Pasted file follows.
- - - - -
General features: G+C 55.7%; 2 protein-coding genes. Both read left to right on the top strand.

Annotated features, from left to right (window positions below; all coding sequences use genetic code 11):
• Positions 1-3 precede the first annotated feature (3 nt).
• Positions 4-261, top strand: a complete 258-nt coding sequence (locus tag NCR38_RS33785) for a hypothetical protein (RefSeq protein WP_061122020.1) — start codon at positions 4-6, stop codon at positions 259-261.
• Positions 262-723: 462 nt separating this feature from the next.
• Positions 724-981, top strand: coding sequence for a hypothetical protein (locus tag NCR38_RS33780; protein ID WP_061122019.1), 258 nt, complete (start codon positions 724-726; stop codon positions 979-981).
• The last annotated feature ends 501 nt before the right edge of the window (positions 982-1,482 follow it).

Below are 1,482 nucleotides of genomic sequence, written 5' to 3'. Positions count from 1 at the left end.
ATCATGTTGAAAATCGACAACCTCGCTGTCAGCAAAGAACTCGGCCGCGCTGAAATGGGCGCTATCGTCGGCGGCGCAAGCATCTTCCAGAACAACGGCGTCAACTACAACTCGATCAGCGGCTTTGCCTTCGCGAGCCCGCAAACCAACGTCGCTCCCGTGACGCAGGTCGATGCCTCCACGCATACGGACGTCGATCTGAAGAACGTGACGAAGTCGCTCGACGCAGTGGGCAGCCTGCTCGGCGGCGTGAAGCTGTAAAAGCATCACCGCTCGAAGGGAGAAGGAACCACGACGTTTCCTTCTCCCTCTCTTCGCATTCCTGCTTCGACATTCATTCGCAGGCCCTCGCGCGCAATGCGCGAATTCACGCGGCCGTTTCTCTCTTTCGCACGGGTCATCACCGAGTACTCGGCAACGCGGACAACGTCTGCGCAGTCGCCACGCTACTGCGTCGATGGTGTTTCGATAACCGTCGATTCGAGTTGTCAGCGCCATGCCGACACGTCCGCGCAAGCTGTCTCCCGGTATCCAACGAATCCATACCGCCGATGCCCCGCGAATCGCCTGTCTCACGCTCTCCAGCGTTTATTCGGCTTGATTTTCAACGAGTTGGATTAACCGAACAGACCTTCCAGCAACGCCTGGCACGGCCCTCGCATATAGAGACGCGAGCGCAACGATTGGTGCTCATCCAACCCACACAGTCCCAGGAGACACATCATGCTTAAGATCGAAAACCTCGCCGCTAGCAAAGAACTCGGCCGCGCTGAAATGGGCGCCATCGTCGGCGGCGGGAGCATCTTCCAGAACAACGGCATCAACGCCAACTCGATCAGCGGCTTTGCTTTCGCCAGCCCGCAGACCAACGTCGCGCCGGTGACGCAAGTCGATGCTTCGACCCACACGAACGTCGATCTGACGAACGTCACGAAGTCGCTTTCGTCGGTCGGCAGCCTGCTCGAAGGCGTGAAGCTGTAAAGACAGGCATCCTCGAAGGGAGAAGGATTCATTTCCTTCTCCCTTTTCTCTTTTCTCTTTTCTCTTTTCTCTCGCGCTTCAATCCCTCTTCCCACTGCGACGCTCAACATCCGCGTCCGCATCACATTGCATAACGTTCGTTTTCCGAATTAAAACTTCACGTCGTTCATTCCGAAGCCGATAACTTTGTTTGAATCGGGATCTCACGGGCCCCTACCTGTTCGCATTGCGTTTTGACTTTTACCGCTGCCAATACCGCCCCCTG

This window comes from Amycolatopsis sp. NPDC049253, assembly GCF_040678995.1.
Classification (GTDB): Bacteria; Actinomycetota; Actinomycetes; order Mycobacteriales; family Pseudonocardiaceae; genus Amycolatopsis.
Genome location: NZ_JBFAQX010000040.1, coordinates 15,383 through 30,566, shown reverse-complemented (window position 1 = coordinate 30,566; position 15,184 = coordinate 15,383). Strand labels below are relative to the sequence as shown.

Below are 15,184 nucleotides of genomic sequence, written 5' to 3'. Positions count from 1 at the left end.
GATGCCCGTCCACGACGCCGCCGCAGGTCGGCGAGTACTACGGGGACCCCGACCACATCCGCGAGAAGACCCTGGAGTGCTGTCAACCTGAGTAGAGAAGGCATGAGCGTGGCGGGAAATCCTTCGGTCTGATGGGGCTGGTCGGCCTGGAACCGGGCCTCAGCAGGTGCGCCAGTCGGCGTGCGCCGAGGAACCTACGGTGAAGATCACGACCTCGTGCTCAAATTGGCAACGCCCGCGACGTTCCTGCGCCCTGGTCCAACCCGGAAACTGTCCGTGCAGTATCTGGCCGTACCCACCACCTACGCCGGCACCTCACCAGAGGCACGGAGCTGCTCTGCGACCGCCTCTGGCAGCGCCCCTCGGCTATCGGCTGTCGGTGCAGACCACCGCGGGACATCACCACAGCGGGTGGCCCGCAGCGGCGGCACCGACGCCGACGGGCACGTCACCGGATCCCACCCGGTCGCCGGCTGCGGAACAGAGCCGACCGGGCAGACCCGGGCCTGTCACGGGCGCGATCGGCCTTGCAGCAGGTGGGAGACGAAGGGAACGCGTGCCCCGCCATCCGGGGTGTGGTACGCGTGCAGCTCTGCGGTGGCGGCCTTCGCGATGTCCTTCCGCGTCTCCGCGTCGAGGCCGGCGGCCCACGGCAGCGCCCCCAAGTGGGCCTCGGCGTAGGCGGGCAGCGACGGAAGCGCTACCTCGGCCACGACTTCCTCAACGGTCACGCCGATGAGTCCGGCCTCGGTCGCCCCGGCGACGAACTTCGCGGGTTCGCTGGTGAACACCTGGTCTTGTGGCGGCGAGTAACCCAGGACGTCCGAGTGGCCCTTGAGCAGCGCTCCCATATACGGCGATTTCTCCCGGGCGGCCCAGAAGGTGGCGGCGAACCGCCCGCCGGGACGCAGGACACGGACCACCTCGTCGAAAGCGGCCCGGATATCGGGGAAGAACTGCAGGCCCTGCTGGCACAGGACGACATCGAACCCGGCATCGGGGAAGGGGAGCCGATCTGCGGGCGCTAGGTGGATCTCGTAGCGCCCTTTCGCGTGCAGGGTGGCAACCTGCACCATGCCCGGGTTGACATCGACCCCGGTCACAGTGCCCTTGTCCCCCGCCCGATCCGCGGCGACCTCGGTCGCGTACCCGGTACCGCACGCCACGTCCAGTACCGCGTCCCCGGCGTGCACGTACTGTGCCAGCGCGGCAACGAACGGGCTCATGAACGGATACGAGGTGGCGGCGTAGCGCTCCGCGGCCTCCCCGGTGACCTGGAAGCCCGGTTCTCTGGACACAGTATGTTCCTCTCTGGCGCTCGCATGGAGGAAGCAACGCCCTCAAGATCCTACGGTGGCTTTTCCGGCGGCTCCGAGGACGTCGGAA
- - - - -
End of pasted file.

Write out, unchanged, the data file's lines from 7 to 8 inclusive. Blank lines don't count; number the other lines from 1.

• The last annotated feature ends 501 nt before the right edge of the window (positions 982-1,482 follow it).

Below are 1,482 nucleotides of genomic sequence, written 5' to 3'. Positions count from 1 at the left end.